Keeping it Real

I read a blog that I follow yesterday ,that is written by the mother of an autistic young girl and she wrote about ‘keeping it real’ yesterday. Normally she has a positive outlook on her life and her daughter, as I try to do, but she shared her fears yesterday and the negatives of their family life as a result of autism, which got me thinking too. I try to be honest in my writing, to share events and reflections as I see them but usually, due to both my optimistic outlook and through fierce loyalty to Joshua, I will focus more on the positives in a day, and gloss over the negatives. For the sake of balance, I want to highlight some of the negatives from our  recent family holiday too.

Joshua’s abilities and preferences dominate what we can do on holiday: the fact that he wants to be tucked up in bed around 9 pm, would curtail any nights out. We watched live music one night but we left after the first band finished playing, even though there was another coming on next, as Joshua could not tolerate any more. On our last night, I had planned that we would take a final walk down to the pier amusements and grab a drink while we were there, but seizure activity put a stop to that plan. Most evenings we were both at home watching television : my husband went to the local sauna a few times, while I bathed Joshua and got him to bed. Many people will think that is simply what parents do ,but usually by the time your son is 18, they are independent and so you can re-gain  some of your social life as a couple.  It is not that we want to be out partying all of the time, but to have the option, once in a while, would be nice. But that is what our respite weekends are partly for and I am already looking at a short break next month, just us two, when we will have more freedom to please ourselves.

As a couple we often operate like a solo relay race: I relished my cliff walks early every morning while Joshua was still asleep as  some special time to myself. But once he is awake, if we needed something from the shops, it was usually simpler for one of us to go alone , while the other took care of Joshua, than having a family outing to the supermarket. We made two visits to the launderette during our holiday and we were like a tag team : I put the dirty washing in the machines, then came home, then my husband would remove the clean, wet washing and place it in a drier and come home. Finally I would collect the dry clothes. It was a precision -timed, military maneouvre!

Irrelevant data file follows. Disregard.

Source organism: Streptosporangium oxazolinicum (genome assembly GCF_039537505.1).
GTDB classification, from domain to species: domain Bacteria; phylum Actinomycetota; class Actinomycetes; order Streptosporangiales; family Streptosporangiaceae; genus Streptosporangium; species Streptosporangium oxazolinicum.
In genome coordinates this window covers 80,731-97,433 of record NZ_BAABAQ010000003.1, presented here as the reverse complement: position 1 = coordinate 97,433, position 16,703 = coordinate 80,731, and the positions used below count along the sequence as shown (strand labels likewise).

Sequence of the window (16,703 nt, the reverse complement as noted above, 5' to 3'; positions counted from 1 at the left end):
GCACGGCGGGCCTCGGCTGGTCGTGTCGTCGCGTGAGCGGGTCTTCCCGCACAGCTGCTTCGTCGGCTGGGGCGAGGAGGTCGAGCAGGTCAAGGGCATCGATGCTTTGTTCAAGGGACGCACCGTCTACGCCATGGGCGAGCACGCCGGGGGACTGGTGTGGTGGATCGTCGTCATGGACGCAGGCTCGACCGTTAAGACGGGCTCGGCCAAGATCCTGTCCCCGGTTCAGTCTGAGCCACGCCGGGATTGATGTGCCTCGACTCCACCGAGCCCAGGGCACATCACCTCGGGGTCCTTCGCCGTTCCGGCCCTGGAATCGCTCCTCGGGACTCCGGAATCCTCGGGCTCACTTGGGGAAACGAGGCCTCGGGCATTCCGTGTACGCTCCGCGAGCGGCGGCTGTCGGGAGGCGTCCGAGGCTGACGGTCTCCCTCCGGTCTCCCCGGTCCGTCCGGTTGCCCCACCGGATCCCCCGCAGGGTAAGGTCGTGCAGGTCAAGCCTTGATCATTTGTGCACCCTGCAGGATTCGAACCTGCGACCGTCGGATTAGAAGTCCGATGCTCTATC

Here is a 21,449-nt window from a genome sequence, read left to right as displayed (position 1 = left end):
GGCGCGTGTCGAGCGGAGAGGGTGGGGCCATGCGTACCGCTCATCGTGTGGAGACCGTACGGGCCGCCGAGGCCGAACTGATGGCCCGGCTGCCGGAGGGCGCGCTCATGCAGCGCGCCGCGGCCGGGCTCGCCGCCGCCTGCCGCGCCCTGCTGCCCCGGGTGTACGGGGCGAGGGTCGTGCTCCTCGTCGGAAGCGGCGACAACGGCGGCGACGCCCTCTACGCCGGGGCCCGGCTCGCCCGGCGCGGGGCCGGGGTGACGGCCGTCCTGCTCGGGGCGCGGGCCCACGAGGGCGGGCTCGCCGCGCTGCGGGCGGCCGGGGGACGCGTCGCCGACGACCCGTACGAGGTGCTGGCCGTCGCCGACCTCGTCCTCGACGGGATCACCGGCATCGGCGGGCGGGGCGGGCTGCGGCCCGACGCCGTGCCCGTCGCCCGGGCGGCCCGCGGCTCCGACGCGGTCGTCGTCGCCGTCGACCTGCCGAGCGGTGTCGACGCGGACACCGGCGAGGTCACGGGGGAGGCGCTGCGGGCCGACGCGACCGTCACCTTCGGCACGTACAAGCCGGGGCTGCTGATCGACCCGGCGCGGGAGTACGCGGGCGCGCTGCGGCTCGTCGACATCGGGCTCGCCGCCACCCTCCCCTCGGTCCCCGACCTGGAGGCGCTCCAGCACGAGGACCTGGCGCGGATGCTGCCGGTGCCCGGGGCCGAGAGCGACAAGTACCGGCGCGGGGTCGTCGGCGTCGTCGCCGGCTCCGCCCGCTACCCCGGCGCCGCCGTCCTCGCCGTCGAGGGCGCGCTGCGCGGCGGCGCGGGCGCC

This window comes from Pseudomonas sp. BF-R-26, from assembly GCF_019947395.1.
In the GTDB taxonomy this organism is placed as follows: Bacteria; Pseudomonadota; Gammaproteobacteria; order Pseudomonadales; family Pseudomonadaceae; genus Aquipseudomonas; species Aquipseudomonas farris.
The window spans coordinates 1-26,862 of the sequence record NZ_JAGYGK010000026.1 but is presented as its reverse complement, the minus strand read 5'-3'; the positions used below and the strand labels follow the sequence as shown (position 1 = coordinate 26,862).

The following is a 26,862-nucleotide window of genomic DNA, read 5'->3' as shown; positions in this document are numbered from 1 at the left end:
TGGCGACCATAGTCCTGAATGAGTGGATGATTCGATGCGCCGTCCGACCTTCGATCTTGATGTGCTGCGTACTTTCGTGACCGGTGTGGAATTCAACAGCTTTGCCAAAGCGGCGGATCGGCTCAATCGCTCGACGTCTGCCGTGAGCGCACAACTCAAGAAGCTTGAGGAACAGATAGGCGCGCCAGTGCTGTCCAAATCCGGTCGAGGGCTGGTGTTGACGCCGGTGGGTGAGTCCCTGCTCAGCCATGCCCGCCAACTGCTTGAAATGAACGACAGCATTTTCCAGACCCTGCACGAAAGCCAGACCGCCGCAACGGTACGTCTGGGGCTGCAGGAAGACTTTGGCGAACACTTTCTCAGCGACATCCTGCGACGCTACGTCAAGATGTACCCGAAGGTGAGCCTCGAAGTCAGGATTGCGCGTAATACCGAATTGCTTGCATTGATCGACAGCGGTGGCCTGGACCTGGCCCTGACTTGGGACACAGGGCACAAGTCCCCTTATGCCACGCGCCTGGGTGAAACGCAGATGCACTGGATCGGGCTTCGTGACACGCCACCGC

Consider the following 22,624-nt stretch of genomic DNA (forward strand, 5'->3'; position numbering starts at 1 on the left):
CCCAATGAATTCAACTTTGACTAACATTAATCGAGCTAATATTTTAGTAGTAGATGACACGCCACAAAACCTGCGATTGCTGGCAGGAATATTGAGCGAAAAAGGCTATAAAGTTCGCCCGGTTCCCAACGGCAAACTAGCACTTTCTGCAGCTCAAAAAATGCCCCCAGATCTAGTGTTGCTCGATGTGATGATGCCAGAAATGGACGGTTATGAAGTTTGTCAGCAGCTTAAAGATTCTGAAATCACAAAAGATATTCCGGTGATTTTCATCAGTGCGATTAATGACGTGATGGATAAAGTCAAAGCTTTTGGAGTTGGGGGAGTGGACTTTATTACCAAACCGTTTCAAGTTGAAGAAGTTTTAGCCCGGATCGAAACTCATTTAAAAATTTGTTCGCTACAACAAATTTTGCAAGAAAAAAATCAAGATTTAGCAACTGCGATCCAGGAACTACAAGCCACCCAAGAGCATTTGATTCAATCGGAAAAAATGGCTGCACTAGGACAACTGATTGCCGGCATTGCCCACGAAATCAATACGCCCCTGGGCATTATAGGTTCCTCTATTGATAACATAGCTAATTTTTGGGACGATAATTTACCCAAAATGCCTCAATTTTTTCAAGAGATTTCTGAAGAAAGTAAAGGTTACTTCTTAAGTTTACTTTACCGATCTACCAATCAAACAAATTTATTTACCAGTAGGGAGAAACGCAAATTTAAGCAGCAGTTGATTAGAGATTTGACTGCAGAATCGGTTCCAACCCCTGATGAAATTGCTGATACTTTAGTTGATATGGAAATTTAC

I have arrived home with bruises that Joshua has inflicted on me: I have a dark bruise on my upper arm from when he reached through to me in the front seat of the car and pinched my skin really hard. My shins are sore from the kicks that they have endured. Joshua is getting stronger and bigger, so what might feel like playful taps to him, are hurting me. I am not sure why I am the target, as he does not pinch or kick his Dad. I know that he loves me, as I receive many more hugs than I do kicks, but I do worry about how that behaviour could escalate as he gets bigger and stronger, while I get older and weaker.  There were a few occasions when he kicked strangers too and of course that upsets me more than when he targets me. I tend to excuse him, claiming it is not aggressive, but it is definitely targeted and deliberate, and if it is his game, it is not one that I want to encourage and I need to seek advice on how to dissuade him.

So that is enough about the downsides of holidaying with Joshua as he is, it was a great family holiday, with many more positives than negatives, and there are no two men that I would rather have gone away with.back beach

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